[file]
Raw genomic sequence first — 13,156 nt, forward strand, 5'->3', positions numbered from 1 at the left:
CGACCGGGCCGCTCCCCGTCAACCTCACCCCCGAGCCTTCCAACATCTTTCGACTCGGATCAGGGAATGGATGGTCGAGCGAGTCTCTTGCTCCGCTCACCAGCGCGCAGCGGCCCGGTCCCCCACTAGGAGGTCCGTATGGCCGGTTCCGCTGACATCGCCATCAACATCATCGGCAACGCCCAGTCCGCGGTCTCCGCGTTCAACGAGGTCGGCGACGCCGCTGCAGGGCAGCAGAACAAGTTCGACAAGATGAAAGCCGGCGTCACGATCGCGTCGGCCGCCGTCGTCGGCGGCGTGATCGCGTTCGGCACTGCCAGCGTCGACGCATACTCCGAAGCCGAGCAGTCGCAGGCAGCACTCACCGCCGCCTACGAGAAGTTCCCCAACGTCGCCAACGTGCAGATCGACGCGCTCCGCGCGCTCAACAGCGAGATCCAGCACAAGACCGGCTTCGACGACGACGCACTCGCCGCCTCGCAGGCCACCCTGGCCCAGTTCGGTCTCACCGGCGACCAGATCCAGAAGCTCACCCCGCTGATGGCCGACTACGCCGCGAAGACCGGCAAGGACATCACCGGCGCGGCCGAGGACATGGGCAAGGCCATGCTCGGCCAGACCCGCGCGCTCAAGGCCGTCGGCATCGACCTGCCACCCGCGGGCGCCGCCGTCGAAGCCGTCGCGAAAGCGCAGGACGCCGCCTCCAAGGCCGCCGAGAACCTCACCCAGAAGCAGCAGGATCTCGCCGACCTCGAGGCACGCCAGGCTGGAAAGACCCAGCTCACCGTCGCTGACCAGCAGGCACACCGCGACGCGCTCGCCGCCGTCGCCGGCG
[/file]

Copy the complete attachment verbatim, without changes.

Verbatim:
Raw genomic sequence first — 13,156 nt, forward strand, 5'->3', positions numbered from 1 at the left:
CGACCGGGCCGCTCCCCGTCAACCTCACCCCCGAGCCTTCCAACATCTTTCGACTCGGATCAGGGAATGGATGGTCGAGCGAGTCTCTTGCTCCGCTCACCAGCGCGCAGCGGCCCGGTCCCCCACTAGGAGGTCCGTATGGCCGGTTCCGCTGACATCGCCATCAACATCATCGGCAACGCCCAGTCCGCGGTCTCCGCGTTCAACGAGGTCGGCGACGCCGCTGCAGGGCAGCAGAACAAGTTCGACAAGATGAAAGCCGGCGTCACGATCGCGTCGGCCGCCGTCGTCGGCGGCGTGATCGCGTTCGGCACTGCCAGCGTCGACGCATACTCCGAAGCCGAGCAGTCGCAGGCAGCACTCACCGCCGCCTACGAGAAGTTCCCCAACGTCGCCAACGTGCAGATCGACGCGCTCCGCGCGCTCAACAGCGAGATCCAGCACAAGACCGGCTTCGACGACGACGCACTCGCCGCCTCGCAGGCCACCCTGGCCCAGTTCGGTCTCACCGGCGACCAGATCCAGAAGCTCACCCCGCTGATGGCCGACTACGCCGCGAAGACCGGCAAGGACATCACCGGCGCGGCCGAGGACATGGGCAAGGCCATGCTCGGCCAGACCCGCGCGCTCAAGGCCGTCGGCATCGACCTGCCACCCGCGGGCGCCGCCGTCGAAGCCGTCGCGAAAGCGCAGGACGCCGCCTCCAAGGCCGCCGAGAACCTCACCCAGAAGCAGCAGGATCTCGCCGACCTCGAGGCACGCCAGGCTGGAAAGACCCAGCTCACCGTCGCTGACCAGCAGGCACACCGCGACGCGCTCGCCGCCGTCGCCGGCG